The Most Important Step In The Brand Development Process

It’s 5:56 am when the CEO of a mortgage company opens his email. His attention is immediately drawn to the “Urgent” message from the President of his advertising agency, time-stamped at 5:03 am, to call ASAP.
When the CEO calls the President’s cell phone, it is answered before the first ring is heard, and the President of the agency anxiously tells the CEO that all advertising and marketing must cease immediately.
The mortgage company’s brand tagline revealed just two days prior was very slightly modified and taken out of context to become a vulgar statement. The president of the ad agency said it was “blowing up” all over Facebook and the tagline has instantly become the butt-end of many grotesque jokes.
In that instant, the CEO, in a state of emotional shock, frantically thinks about what he needs to do minimize the potential devastation to his company’s brand.
When the CEO heads online to type in his new tagline, it was immediately clear how easy it was for someone to manipulate the company’s new tagline into what he saw.
This scenario is not unfamiliar to any CEO who needed to quickly reverse thrust on his or her marketing campaign because s/he neglected to validate the company’s tagline before going public.
Validation: The vital step in the brand development process that should never be skipped!
Tony Wilson, a franchising, licensing and intellectual property lawyer authored a compelling article about taglines, Brand Slogans Gone Horribly Wrong. After reading it, I was reminded about how critical it is to place new brands through appropriate filters and tests to ensure nothing about the brand could be misinterpreted or potentially offend any particular person or culture.
Sure, there is a cost associated with the validation process, but that cost is negligible when compared to the embarrassment and lost opportunities a company would face if its slogan or tagline alienated a culture of people it was trying to influence. (Note: If you think using Google Translation would be a sufficient way to ensure your brand is clear of potentially offensive misinterpretations by other cultures, just keep in mind that you get what you pay for.)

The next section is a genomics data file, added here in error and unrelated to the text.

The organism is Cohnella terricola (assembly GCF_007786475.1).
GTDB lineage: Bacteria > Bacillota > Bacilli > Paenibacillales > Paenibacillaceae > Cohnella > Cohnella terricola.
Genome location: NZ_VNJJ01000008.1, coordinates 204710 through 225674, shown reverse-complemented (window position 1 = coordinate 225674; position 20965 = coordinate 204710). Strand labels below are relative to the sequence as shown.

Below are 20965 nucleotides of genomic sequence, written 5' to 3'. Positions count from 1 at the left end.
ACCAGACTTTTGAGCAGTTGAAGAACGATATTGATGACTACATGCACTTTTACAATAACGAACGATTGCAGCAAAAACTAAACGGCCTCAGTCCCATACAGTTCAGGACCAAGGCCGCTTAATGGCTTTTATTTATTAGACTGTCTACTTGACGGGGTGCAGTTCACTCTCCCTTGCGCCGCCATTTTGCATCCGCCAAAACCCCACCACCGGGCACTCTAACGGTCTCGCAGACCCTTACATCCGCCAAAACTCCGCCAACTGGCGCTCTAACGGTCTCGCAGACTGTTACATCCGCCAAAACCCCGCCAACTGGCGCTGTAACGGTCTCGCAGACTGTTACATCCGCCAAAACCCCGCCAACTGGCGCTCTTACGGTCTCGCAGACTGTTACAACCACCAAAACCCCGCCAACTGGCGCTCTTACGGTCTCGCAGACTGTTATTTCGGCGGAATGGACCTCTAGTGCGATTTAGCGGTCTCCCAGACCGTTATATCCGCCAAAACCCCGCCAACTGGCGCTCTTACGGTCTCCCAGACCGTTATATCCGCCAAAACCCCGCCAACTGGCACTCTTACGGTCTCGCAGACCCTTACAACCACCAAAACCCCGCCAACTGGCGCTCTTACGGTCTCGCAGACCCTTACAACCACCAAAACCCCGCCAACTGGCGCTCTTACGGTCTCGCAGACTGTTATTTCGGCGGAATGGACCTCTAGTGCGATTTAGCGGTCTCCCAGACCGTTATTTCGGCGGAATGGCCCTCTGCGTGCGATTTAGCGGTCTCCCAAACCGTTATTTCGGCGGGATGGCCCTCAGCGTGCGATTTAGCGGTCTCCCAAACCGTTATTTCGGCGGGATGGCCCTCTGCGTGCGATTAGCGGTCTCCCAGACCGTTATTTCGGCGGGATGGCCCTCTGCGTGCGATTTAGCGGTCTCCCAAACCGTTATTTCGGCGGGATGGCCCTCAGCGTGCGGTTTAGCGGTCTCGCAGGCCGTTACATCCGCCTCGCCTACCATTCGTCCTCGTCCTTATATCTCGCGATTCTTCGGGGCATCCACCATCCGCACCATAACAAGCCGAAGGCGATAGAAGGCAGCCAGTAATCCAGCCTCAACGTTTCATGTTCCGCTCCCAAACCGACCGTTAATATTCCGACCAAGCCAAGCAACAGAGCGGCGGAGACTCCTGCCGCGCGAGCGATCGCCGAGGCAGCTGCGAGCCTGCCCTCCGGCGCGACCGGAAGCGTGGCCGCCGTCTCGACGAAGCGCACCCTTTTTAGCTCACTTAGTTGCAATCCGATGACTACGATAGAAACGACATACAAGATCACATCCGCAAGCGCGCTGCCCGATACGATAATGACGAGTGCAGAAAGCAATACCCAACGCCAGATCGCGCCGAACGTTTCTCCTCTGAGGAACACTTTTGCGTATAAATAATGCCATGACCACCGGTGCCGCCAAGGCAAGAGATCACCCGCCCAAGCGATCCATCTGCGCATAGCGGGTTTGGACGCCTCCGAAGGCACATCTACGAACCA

Below are a few examples of companies that failed to validate their brand taglines:

  • Coors’ brand slogan, “turn it loose” meant “suffer from diarrhea” in Spanish
  • When Colgate launched a toothpaste in France called Cue, it was also the name of a well-known pornographic magazine
  • A Ford campaign in Belgium used a slogan that translated to “every car contains a high-quality corpse”
  • When Pepsi had the slogan, “Pepsi brings you back to life,” in Mandarin, it meant, “Pepsi brings your ancestors back from the dead”
  • “Fly in Leather,” a slogan by Braniff Airways, meant “fly naked” in Spanish
  • One of IKEA’s products, Jattebra, was slang for sex in Thai
  • The famous “Got Milk?” campaign in Mexico translated to “Are you lactating?”

When entering new markets, your best defense is to have a lawyer or trademark agent check for the colloquial meaning of your brand in other languages. Or, at the very least, ask someone who speaks the language of the land you’re going into if your brand could come off as rude or offensive. If your brand clears this test, you may wish to consider going a step further by getting feedback on how your brand is perceived in the different markets you serve to make sure its message is as strong and as relevant as it can be. The reason is because when doing business abroad, the value propositions you promote in one market may not be as relevant or unique in another, as every market has different competitive landscapes and cultural values. This is another one of the many reasons I believe an ongoing brand management program is critical to the success of an organization.